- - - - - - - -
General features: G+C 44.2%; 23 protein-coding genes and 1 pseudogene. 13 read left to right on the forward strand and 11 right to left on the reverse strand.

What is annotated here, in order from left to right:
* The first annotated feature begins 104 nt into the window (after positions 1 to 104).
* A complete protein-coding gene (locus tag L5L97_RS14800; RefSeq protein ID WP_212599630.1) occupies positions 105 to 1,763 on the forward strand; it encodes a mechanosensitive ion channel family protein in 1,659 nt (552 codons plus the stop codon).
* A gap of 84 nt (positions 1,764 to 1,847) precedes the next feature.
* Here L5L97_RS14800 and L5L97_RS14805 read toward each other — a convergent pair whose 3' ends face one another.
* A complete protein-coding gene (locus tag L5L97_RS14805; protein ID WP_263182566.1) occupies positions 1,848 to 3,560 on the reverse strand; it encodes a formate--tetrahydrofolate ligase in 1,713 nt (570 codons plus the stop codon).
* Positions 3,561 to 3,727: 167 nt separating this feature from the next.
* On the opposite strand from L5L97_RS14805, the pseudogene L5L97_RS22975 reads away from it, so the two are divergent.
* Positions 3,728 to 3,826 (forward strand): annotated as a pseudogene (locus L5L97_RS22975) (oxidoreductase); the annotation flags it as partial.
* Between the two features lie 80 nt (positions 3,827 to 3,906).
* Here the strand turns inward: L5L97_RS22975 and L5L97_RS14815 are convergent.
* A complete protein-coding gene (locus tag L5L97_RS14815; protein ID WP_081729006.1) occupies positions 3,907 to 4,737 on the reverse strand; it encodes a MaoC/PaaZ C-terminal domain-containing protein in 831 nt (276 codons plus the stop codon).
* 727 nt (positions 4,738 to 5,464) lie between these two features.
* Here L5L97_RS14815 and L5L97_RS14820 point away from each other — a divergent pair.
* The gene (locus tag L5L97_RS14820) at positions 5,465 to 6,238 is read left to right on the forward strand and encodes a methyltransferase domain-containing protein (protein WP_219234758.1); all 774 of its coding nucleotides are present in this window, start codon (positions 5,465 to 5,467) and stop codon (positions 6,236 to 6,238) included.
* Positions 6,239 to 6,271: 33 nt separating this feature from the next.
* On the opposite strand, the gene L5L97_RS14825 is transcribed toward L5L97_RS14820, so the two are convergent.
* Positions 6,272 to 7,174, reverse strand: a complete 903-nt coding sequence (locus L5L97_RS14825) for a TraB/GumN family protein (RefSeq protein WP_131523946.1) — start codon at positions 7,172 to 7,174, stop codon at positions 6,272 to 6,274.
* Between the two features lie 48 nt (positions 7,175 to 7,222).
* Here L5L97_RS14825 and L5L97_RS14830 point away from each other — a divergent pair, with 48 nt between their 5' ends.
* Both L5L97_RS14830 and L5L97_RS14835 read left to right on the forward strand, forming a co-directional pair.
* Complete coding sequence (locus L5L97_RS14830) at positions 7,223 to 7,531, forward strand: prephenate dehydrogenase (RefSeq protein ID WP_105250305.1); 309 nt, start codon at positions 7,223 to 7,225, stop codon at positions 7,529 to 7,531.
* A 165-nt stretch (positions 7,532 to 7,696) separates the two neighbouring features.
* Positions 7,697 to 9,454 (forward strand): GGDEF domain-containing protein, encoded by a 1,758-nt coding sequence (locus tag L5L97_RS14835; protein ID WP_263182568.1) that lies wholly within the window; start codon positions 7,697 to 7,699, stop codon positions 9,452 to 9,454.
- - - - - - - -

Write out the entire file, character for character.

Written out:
General features: G+C 44.2%; 23 protein-coding genes and 1 pseudogene. 13 read left to right on the forward strand and 11 right to left on the reverse strand.

What is annotated here, in order from left to right:
* The first annotated feature begins 104 nt into the window (after positions 1 to 104).
* A complete protein-coding gene (locus tag L5L97_RS14800; RefSeq protein ID WP_212599630.1) occupies positions 105 to 1,763 on the forward strand; it encodes a mechanosensitive ion channel family protein in 1,659 nt (552 codons plus the stop codon).
* A gap of 84 nt (positions 1,764 to 1,847) precedes the next feature.
* Here L5L97_RS14800 and L5L97_RS14805 read toward each other — a convergent pair whose 3' ends face one another.
* A complete protein-coding gene (locus tag L5L97_RS14805; protein ID WP_263182566.1) occupies positions 1,848 to 3,560 on the reverse strand; it encodes a formate--tetrahydrofolate ligase in 1,713 nt (570 codons plus the stop codon).
* Positions 3,561 to 3,727: 167 nt separating this feature from the next.
* On the opposite strand from L5L97_RS14805, the pseudogene L5L97_RS22975 reads away from it, so the two are divergent.
* Positions 3,728 to 3,826 (forward strand): annotated as a pseudogene (locus L5L97_RS22975) (oxidoreductase); the annotation flags it as partial.
* Between the two features lie 80 nt (positions 3,827 to 3,906).
* Here the strand turns inward: L5L97_RS22975 and L5L97_RS14815 are convergent.
* A complete protein-coding gene (locus tag L5L97_RS14815; protein ID WP_081729006.1) occupies positions 3,907 to 4,737 on the reverse strand; it encodes a MaoC/PaaZ C-terminal domain-containing protein in 831 nt (276 codons plus the stop codon).
* 727 nt (positions 4,738 to 5,464) lie between these two features.
* Here L5L97_RS14815 and L5L97_RS14820 point away from each other — a divergent pair.
* The gene (locus tag L5L97_RS14820) at positions 5,465 to 6,238 is read left to right on the forward strand and encodes a methyltransferase domain-containing protein (protein WP_219234758.1); all 774 of its coding nucleotides are present in this window, start codon (positions 5,465 to 5,467) and stop codon (positions 6,236 to 6,238) included.
* Positions 6,239 to 6,271: 33 nt separating this feature from the next.
* On the opposite strand, the gene L5L97_RS14825 is transcribed toward L5L97_RS14820, so the two are convergent.
* Positions 6,272 to 7,174, reverse strand: a complete 903-nt coding sequence (locus L5L97_RS14825) for a TraB/GumN family protein (RefSeq protein WP_131523946.1) — start codon at positions 7,172 to 7,174, stop codon at positions 6,272 to 6,274.
* Between the two features lie 48 nt (positions 7,175 to 7,222).
* Here L5L97_RS14825 and L5L97_RS14830 point away from each other — a divergent pair, with 48 nt between their 5' ends.
* Both L5L97_RS14830 and L5L97_RS14835 read left to right on the forward strand, forming a co-directional pair.
* Complete coding sequence (locus L5L97_RS14830) at positions 7,223 to 7,531, forward strand: prephenate dehydrogenase (RefSeq protein ID WP_105250305.1); 309 nt, start codon at positions 7,223 to 7,225, stop codon at positions 7,529 to 7,531.
* A 165-nt stretch (positions 7,532 to 7,696) separates the two neighbouring features.
* Positions 7,697 to 9,454 (forward strand): GGDEF domain-containing protein, encoded by a 1,758-nt coding sequence (locus tag L5L97_RS14835; protein ID WP_263182568.1) that lies wholly within the window; start codon positions 7,697 to 7,699, stop codon positions 9,452 to 9,454.